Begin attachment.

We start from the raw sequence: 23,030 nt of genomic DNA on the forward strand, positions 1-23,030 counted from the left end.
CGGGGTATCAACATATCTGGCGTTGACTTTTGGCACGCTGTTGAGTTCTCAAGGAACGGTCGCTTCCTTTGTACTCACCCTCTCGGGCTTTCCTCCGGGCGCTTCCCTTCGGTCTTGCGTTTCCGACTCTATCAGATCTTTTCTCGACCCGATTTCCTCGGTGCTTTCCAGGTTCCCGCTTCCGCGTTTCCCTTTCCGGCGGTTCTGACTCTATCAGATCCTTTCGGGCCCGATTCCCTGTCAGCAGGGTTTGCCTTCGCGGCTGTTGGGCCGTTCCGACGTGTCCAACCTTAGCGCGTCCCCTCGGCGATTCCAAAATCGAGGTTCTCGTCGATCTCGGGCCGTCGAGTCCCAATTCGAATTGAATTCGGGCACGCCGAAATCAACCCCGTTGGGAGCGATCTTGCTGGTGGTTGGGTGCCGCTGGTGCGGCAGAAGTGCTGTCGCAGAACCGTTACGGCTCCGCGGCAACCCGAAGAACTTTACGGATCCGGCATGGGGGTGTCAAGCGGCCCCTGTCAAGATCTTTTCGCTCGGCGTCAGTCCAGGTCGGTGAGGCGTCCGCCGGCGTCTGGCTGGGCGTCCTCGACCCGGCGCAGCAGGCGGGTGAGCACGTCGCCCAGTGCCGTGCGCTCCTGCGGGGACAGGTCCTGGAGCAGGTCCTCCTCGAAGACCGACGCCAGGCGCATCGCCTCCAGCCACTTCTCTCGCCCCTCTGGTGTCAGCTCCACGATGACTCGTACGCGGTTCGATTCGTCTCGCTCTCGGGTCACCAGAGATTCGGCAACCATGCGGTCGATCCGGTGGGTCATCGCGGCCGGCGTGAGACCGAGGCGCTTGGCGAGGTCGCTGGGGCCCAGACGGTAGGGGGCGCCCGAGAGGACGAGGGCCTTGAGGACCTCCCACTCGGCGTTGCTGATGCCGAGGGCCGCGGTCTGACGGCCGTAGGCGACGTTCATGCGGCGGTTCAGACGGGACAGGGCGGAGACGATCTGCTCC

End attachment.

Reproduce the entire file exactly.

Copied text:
We start from the raw sequence: 23,030 nt of genomic DNA on the forward strand, positions 1-23,030 counted from the left end.
CGGGGTATCAACATATCTGGCGTTGACTTTTGGCACGCTGTTGAGTTCTCAAGGAACGGTCGCTTCCTTTGTACTCACCCTCTCGGGCTTTCCTCCGGGCGCTTCCCTTCGGTCTTGCGTTTCCGACTCTATCAGATCTTTTCTCGACCCGATTTCCTCGGTGCTTTCCAGGTTCCCGCTTCCGCGTTTCCCTTTCCGGCGGTTCTGACTCTATCAGATCCTTTCGGGCCCGATTCCCTGTCAGCAGGGTTTGCCTTCGCGGCTGTTGGGCCGTTCCGACGTGTCCAACCTTAGCGCGTCCCCTCGGCGATTCCAAAATCGAGGTTCTCGTCGATCTCGGGCCGTCGAGTCCCAATTCGAATTGAATTCGGGCACGCCGAAATCAACCCCGTTGGGAGCGATCTTGCTGGTGGTTGGGTGCCGCTGGTGCGGCAGAAGTGCTGTCGCAGAACCGTTACGGCTCCGCGGCAACCCGAAGAACTTTACGGATCCGGCATGGGGGTGTCAAGCGGCCCCTGTCAAGATCTTTTCGCTCGGCGTCAGTCCAGGTCGGTGAGGCGTCCGCCGGCGTCTGGCTGGGCGTCCTCGACCCGGCGCAGCAGGCGGGTGAGCACGTCGCCCAGTGCCGTGCGCTCCTGCGGGGACAGGTCCTGGAGCAGGTCCTCCTCGAAGACCGACGCCAGGCGCATCGCCTCCAGCCACTTCTCTCGCCCCTCTGGTGTCAGCTCCACGATGACTCGTACGCGGTTCGATTCGTCTCGCTCTCGGGTCACCAGAGATTCGGCAACCATGCGGTCGATCCGGTGGGTCATCGCGGCCGGCGTGAGACCGAGGCGCTTGGCGAGGTCGCTGGGGCCCAGACGGTAGGGGGCGCCCGAGAGGACGAGGGCCTTGAGGACCTCCCACTCGGCGTTGCTGATGCCGAGGGCCGCGGTCTGACGGCCGTAGGCGACGTTCATGCGGCGGTTCAGACGGGACAGGGCGGAGACGATCTGCTCC